Old-fashioned swing outside a one-room schoolhouse built in 1867.
There was a gold strike in the 1860s at Alder Gulch in central Montana. It drew thousands of miners, who panned and dredged an estimated $30 million worth of the precious mineral. At first, camps consisted of tents and primitive brush shelters, but soon small towns sprang up around the merchant trade. The boom also drew Confederate sympathizers who schemed to send gold back to their people in the last days of the Civil War.
Fast forward 150 years. The mining heyday lasted about ten years; people moved away and the towns fell into disrepair. But history lovers have put two back together so the public could see the Old West in person. Today one of the small downtown areas close to Alder Gulch is the popular Virginia City, where you can see Boot Hill above the main street and learn of vigilantes who went after cattle thieves (and be entertained by musicals, homemade ice cream, old time music machines and souvenier shopping). The other is Nevada City, an outdoor living history museum of 90 restored buildings. Here children and adults alike learn about pioneer life and the events that shaped it.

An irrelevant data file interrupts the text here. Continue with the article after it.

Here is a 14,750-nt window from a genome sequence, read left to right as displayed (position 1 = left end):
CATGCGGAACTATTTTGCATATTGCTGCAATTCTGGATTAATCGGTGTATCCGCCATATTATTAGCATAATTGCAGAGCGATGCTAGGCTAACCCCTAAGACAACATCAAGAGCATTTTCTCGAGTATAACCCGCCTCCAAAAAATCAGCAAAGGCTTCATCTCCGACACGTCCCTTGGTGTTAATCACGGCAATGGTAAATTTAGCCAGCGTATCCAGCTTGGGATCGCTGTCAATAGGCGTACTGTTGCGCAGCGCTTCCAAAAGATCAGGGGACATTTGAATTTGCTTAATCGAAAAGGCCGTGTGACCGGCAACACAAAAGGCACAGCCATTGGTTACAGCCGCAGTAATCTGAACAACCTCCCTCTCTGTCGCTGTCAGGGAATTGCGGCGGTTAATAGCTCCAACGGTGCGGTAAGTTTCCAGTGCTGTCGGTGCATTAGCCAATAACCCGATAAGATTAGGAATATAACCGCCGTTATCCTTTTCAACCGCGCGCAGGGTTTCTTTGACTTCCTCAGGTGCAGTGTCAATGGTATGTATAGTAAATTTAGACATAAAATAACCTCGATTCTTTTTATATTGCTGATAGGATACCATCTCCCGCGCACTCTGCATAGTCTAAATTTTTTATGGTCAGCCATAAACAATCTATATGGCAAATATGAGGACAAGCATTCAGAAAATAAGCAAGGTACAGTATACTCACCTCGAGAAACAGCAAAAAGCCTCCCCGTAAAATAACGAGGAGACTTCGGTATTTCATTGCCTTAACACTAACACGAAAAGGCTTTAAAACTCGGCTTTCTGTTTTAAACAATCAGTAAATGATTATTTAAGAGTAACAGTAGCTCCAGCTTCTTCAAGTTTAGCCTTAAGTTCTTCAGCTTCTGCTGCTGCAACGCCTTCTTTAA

Among the general store, livery, bootmaker and other structures stands a one-room schoolhouse which was dismantled from the town of Twin Bridges. It is the oldest standing school in the state. Beginning in 1867, pupils walked past the red door to read spellers, practice arithmetic on slates, and learn cursive writing.
In the next three months, a wooden sidewalk will lead thousands of visitors past the schoolhouse and other buildings which, combined, teach of a different time and way of life. Thanks to the State of Montana, which owns it, and the Montana Heritage Commission, which keeps it going, the larnin’ goes on.